We’re always happy to feature Sup here at Slabbed whenever he gets the urge to author a post. Unlike many in the insurance industry Sup isn’t afraid to engage us and we’re very happy to have his perspective. (Note I’ve “blogified” the text minimally to add the links inline)- sop
Two articles published last week at the New York Times and Tampa Tribune indicate the folks in charge in Florida may have gotten their heads out of the sand. Governor Crist and the Legislature seem to have come to the realization that Citizens Property Insurance Corporation is broke.
What does this mean to the citizens of the state of Florida? It means they will be paying higher insurance premiums and they all must pray the state escapes hurricanes for a few years. “Citizens’ life expectancy in a storm: ‘a few short hours’ “ is stated in the New York Times article. It is clear the politicians and regulators were playing politics with this issue and it has now backfired. What these folks have done is criminal and if they were a private organization they would be prosecuted for the sham.
The second article reflects the Feds are not going to help. This article states by state law the Cat fund should be able to cover up to $29 billion, but state officials say the fund could only cover about $11 billion. Yet, the folks in charge reduced rates and forced a viable “A” rated carrier to announce it was leaving the state. Now what is going to happen when State Farm starts now renewing 1.2 million homeowner policies? Is Citizens going to shut the doors? I doubt it, so the problem will only become larger as people will still go to the underpriced product.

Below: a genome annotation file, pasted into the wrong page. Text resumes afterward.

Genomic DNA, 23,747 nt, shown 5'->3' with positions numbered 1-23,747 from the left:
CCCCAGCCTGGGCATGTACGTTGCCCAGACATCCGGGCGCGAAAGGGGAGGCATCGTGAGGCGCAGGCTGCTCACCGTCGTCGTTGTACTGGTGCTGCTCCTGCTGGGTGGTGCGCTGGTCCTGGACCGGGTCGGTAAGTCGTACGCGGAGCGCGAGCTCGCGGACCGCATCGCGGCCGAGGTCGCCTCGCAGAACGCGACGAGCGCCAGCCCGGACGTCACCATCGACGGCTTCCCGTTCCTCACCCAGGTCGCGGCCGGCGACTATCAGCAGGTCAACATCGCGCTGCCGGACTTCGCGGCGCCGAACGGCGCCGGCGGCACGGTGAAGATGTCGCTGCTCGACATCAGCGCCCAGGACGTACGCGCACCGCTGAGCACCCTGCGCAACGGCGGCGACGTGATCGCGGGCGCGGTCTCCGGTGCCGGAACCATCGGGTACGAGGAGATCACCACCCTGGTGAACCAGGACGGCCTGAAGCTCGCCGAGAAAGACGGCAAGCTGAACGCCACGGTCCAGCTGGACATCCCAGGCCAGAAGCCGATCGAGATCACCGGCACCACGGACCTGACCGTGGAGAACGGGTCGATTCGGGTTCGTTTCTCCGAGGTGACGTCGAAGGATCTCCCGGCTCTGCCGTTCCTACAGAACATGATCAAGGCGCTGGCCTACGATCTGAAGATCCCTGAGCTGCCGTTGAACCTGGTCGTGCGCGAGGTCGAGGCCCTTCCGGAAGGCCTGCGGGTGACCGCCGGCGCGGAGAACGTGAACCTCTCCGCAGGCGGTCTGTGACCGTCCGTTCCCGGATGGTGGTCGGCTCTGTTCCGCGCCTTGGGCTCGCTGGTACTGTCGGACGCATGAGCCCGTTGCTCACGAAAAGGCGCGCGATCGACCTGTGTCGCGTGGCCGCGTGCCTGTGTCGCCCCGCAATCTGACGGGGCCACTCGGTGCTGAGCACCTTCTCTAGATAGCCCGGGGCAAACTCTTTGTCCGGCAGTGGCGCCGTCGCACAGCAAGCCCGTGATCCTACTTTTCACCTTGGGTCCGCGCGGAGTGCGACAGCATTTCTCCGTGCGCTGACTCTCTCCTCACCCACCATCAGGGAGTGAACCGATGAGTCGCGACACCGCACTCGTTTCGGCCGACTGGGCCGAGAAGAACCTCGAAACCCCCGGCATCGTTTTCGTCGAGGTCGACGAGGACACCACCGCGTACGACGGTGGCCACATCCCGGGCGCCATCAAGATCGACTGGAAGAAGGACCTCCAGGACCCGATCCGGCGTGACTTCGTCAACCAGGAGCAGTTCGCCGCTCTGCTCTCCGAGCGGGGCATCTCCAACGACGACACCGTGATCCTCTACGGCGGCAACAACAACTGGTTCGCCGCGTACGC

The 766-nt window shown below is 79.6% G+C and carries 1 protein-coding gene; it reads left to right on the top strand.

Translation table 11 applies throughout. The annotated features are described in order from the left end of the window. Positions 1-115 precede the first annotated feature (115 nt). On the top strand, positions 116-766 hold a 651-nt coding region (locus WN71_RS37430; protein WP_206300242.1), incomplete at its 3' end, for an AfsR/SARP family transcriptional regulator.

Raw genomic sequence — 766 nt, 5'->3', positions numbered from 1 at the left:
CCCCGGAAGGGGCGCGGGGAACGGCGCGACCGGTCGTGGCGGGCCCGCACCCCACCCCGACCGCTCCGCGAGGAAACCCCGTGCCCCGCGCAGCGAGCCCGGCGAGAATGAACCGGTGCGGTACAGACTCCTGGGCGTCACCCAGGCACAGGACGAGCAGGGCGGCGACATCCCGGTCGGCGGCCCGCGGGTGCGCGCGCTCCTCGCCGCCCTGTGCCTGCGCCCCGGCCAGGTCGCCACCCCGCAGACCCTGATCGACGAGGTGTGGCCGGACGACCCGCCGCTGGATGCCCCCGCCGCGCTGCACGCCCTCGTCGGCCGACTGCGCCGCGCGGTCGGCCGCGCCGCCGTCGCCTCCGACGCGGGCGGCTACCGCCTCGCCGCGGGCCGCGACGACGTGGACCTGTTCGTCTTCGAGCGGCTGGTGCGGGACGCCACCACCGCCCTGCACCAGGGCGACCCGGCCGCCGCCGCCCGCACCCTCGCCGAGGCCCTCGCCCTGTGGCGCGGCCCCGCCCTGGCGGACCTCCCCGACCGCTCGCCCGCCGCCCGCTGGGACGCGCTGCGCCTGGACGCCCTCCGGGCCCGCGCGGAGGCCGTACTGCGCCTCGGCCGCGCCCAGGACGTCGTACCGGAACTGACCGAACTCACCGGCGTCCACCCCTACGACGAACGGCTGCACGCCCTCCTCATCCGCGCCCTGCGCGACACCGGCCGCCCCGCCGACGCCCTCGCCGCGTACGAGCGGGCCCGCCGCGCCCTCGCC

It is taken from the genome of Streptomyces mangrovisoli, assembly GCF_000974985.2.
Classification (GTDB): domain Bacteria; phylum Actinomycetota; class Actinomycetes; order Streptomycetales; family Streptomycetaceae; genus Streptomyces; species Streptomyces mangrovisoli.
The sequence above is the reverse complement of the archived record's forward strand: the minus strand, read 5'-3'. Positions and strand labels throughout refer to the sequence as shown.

The good news is at least the politicians and regulators acknowledge they built a house of cards. What can they do to hopefully mitigate the potential financial catastrophe that is just around the corner with the next hurricane? First, go to State Farm and say, “How much rate increase do you need to stay in Florida?” This will prevent a terrible market disruption and keep Citizens from taking on even more potential exposure. One article indicates the Legislature is contemplating a 20% or 10% rate increase annually until the company and Cat fund has adequate capital. Those amounts are inadequate as there is bound to be a hurricane before Citizens and the Cat fund are adequately funded.
Let’s all pray the state of Florida continues to be fortunate in dodging hurricanes